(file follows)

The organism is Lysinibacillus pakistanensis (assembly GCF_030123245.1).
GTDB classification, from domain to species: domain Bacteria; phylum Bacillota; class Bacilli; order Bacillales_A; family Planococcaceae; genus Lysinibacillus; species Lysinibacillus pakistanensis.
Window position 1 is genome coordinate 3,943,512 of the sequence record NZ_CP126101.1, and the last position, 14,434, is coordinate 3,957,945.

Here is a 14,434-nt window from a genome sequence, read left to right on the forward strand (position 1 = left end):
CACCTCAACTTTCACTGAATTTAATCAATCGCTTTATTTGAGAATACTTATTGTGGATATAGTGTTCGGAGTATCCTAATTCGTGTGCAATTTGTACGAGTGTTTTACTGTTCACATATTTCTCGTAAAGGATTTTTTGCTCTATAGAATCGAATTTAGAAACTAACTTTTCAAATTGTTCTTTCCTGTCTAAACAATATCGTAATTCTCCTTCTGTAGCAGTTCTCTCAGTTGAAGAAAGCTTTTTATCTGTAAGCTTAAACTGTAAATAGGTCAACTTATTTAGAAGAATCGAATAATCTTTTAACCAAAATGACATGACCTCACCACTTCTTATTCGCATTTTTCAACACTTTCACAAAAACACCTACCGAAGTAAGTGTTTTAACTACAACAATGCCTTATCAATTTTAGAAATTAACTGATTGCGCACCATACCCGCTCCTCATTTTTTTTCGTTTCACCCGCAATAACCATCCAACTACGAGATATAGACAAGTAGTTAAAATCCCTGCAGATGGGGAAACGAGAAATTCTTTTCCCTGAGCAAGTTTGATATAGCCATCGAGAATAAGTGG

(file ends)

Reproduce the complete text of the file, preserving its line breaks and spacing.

The organism is Lysinibacillus pakistanensis (assembly GCF_030123245.1).
GTDB classification, from domain to species: domain Bacteria; phylum Bacillota; class Bacilli; order Bacillales_A; family Planococcaceae; genus Lysinibacillus; species Lysinibacillus pakistanensis.
Window position 1 is genome coordinate 3,943,512 of the sequence record NZ_CP126101.1, and the last position, 14,434, is coordinate 3,957,945.

Here is a 14,434-nt window from a genome sequence, read left to right on the forward strand (position 1 = left end):
CACCTCAACTTTCACTGAATTTAATCAATCGCTTTATTTGAGAATACTTATTGTGGATATAGTGTTCGGAGTATCCTAATTCGTGTGCAATTTGTACGAGTGTTTTACTGTTCACATATTTCTCGTAAAGGATTTTTTGCTCTATAGAATCGAATTTAGAAACTAACTTTTCAAATTGTTCTTTCCTGTCTAAACAATATCGTAATTCTCCTTCTGTAGCAGTTCTCTCAGTTGAAGAAAGCTTTTTATCTGTAAGCTTAAACTGTAAATAGGTCAACTTATTTAGAAGAATCGAATAATCTTTTAACCAAAATGACATGACCTCACCACTTCTTATTCGCATTTTTCAACACTTTCACAAAAACACCTACCGAAGTAAGTGTTTTAACTACAACAATGCCTTATCAATTTTAGAAATTAACTGATTGCGCACCATACCCGCTCCTCATTTTTTTTCGTTTCACCCGCAATAACCATCCAACTACGAGATATAGACAAGTAGTTAAAATCCCTGCAGATGGGGAAACGAGAAATTCTTTTCCCTGAGCAAGTTTGATATAGCCATCGAGAATAAGTGG